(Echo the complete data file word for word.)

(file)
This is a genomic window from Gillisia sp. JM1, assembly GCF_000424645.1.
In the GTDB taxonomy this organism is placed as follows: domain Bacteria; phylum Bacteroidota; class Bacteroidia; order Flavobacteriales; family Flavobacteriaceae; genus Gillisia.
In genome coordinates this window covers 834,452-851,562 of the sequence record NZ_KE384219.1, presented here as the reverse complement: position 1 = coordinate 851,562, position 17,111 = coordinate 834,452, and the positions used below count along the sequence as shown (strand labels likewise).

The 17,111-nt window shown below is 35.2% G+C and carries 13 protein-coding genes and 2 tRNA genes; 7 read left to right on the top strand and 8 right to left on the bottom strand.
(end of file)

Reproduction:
This is a genomic window from Gillisia sp. JM1, assembly GCF_000424645.1.
In the GTDB taxonomy this organism is placed as follows: domain Bacteria; phylum Bacteroidota; class Bacteroidia; order Flavobacteriales; family Flavobacteriaceae; genus Gillisia.
In genome coordinates this window covers 834,452-851,562 of the sequence record NZ_KE384219.1, presented here as the reverse complement: position 1 = coordinate 851,562, position 17,111 = coordinate 834,452, and the positions used below count along the sequence as shown (strand labels likewise).

The 17,111-nt window shown below is 35.2% G+C and carries 13 protein-coding genes and 2 tRNA genes; 7 read left to right on the top strand and 8 right to left on the bottom strand.